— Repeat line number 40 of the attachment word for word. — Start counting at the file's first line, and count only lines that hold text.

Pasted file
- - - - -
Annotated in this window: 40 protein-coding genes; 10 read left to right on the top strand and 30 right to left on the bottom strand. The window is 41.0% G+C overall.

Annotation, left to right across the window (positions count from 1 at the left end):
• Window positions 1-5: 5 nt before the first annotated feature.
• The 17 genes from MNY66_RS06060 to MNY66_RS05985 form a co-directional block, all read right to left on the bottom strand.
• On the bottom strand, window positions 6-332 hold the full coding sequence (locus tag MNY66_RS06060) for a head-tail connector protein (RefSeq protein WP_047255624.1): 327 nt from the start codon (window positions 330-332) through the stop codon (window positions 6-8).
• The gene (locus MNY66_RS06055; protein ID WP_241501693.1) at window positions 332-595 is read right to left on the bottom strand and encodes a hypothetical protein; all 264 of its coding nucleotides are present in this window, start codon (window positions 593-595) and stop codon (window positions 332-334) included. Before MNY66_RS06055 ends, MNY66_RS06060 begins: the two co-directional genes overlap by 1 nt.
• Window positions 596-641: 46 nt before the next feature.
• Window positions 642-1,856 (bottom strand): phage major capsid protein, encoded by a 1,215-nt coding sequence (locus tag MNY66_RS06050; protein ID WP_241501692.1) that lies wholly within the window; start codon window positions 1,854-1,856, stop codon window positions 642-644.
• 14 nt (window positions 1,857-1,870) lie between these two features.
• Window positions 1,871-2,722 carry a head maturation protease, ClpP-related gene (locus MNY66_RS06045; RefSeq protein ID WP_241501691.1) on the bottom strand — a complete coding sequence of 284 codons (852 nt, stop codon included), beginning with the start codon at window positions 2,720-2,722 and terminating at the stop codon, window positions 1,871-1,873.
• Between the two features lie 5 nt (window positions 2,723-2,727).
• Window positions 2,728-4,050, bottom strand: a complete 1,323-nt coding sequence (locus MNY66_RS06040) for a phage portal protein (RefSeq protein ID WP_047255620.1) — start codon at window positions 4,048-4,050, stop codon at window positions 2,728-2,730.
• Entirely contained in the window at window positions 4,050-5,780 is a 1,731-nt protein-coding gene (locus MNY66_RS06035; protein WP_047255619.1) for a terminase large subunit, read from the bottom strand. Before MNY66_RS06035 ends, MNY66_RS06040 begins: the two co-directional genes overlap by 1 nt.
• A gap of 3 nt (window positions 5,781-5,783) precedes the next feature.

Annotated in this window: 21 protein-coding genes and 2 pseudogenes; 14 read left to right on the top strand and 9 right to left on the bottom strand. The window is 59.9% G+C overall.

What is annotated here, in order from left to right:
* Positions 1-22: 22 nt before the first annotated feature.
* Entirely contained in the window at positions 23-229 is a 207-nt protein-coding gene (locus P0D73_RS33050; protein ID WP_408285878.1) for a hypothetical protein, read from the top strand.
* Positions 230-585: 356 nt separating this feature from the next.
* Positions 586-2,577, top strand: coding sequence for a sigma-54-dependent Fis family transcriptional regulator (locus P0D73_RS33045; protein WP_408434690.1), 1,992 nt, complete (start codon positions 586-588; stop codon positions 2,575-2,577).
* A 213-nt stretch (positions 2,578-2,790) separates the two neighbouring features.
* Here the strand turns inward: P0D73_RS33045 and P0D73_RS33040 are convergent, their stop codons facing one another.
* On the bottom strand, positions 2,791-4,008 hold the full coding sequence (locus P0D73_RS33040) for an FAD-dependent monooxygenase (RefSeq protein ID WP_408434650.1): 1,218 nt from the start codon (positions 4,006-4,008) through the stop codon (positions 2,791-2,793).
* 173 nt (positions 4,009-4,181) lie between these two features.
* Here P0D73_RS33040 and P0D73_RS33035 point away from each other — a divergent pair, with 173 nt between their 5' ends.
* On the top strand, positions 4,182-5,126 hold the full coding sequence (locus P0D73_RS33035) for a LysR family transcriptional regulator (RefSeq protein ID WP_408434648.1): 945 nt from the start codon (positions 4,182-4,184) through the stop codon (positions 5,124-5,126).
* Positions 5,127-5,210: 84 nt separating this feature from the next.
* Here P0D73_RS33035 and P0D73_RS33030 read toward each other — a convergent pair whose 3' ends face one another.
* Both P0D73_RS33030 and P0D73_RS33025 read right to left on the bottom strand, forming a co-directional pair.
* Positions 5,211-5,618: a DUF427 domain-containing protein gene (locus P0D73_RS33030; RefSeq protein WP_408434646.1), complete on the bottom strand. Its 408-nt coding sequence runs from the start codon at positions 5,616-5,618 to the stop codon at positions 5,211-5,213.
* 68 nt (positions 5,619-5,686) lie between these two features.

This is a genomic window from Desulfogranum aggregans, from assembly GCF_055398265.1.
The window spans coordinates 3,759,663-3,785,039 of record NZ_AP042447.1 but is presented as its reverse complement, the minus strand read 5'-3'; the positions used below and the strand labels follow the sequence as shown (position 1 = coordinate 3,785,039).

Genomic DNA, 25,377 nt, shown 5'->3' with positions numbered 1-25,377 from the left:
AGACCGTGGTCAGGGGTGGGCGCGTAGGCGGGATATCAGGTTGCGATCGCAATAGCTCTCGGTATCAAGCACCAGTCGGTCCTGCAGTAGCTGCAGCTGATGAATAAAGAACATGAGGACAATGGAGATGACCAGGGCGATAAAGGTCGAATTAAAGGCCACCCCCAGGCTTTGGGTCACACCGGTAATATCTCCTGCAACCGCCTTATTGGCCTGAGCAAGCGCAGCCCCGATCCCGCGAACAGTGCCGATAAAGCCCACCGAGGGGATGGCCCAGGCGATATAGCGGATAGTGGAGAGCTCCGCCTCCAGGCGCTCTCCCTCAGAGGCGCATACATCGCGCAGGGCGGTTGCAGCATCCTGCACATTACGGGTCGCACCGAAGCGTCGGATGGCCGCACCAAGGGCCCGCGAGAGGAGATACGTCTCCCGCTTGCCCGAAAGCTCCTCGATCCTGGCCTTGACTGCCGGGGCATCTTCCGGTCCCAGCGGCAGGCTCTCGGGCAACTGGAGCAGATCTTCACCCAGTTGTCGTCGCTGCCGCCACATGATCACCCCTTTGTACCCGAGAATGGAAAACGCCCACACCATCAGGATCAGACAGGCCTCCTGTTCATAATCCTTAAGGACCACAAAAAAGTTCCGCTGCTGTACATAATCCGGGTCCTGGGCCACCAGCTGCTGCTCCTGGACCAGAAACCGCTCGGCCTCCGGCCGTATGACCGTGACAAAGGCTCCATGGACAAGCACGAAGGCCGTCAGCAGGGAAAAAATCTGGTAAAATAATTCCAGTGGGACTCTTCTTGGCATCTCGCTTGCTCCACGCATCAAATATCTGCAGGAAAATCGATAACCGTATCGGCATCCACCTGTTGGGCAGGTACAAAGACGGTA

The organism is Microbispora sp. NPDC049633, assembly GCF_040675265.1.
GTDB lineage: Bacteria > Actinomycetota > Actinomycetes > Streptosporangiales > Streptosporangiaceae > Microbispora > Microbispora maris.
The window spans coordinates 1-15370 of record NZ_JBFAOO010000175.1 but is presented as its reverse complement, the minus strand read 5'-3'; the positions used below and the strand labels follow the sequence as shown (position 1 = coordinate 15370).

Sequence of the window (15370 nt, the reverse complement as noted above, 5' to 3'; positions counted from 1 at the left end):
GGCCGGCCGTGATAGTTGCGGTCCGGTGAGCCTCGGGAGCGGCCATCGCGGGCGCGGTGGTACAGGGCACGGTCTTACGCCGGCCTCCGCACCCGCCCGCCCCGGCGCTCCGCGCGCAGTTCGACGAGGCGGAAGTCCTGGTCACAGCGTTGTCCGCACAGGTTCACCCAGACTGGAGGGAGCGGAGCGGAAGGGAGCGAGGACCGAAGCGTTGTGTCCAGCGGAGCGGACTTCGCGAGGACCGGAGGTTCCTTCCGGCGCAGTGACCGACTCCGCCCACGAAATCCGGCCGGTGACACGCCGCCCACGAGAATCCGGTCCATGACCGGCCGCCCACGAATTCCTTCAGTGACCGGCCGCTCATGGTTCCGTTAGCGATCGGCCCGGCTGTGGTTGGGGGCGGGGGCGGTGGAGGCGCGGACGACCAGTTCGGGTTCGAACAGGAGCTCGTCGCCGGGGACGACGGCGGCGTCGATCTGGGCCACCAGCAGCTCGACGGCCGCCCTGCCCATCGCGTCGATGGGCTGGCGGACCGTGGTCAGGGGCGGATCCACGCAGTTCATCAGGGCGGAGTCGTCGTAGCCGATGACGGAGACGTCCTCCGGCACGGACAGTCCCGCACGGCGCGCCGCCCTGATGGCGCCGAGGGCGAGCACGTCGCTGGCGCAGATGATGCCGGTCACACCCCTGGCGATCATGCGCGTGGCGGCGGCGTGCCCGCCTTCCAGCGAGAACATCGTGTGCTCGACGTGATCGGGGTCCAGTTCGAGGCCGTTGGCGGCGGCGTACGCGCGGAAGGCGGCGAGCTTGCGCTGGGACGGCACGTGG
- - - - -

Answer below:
GGCCGGCCGTGATAGTTGCGGTCCGGTGAGCCTCGGGAGCGGCCATCGCGGGCGCGGTGGTACAGGGCACGGTCTTACGCCGGCCTCCGCACCCGCCCGCCCCGGCGCTCCGCGCGCAGTTCGACGAGGCGGAAGTCCTGGTCACAGCGTTGTCCGCACAGGTTCACCCAGACTGGAGGGAGCGGAGCGGAAGGGAGCGAGGACCGAAGCGTTGTGTCCAGCGGAGCGGACTTCGCGAGGACCGGAGGTTCCTTCCGGCGCAGTGACCGACTCCGCCCACGAAATCCGGCCGGTGACACGCCGCCCACGAGAATCCGGTCCATGACCGGCCGCCCACGAATTCCTTCAGTGACCGGCCGCTCATGGTTCCGTTAGCGATCGGCCCGGCTGTGGTTGGGGGCGGGGGCGGTGGAGGCGCGGACGACCAGTTCGGGTTCGAACAGGAGCTCGTCGCCGGGGACGACGGCGGCGTCGATCTGGGCCACCAGCAGCTCGACGGCCGCCCTGCCCATCGCGTCGATGGGCTGGCGGACCGTGGTCAGGGGCGGATCCACGCAGTTCATCAGGGCGGAGTCGTCGTAGCCGATGACGGAGACGTCCTCCGGCACGGACAGTCCCGCACGGCGCGCCGCCCTGATGGCGCCGAGGGCGAGCACGTCGCTGGCGCAGATGATGCCGGTCACACCCCTGGCGATCATGCGCGTGGCGGCGGCGTGCCCGCCTTCCAGCGAGAACATCGTGTGCTCGACGTGATCGGGGTCCAGTTCGAGGCCGTTGGCGGCGGCGTACGCGCGGAAGGCGGCGAGCTTGCGCTGGGACGGCACGTGG